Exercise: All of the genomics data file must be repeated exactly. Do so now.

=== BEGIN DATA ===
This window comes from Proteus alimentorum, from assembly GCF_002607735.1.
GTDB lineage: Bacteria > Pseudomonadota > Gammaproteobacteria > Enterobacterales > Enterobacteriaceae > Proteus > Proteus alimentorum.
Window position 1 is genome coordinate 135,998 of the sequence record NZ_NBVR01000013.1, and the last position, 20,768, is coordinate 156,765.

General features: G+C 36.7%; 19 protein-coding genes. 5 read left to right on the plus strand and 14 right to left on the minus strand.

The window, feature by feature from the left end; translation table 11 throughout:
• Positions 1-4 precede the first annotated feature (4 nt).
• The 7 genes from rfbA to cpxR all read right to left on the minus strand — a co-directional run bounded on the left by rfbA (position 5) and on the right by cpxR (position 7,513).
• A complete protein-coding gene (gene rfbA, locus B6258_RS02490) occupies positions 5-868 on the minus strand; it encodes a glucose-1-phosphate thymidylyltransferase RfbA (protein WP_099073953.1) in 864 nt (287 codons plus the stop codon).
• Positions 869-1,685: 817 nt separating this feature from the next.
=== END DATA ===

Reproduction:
This window comes from Proteus alimentorum, from assembly GCF_002607735.1.
GTDB lineage: Bacteria > Pseudomonadota > Gammaproteobacteria > Enterobacterales > Enterobacteriaceae > Proteus > Proteus alimentorum.
Window position 1 is genome coordinate 135,998 of the sequence record NZ_NBVR01000013.1, and the last position, 20,768, is coordinate 156,765.

General features: G+C 36.7%; 19 protein-coding genes. 5 read left to right on the plus strand and 14 right to left on the minus strand.

The window, feature by feature from the left end; translation table 11 throughout:
• Positions 1-4 precede the first annotated feature (4 nt).
• The 7 genes from rfbA to cpxR all read right to left on the minus strand — a co-directional run bounded on the left by rfbA (position 5) and on the right by cpxR (position 7,513).
• A complete protein-coding gene (gene rfbA, locus B6258_RS02490) occupies positions 5-868 on the minus strand; it encodes a glucose-1-phosphate thymidylyltransferase RfbA (protein WP_099073953.1) in 864 nt (287 codons plus the stop codon).
• Positions 869-1,685: 817 nt separating this feature from the next.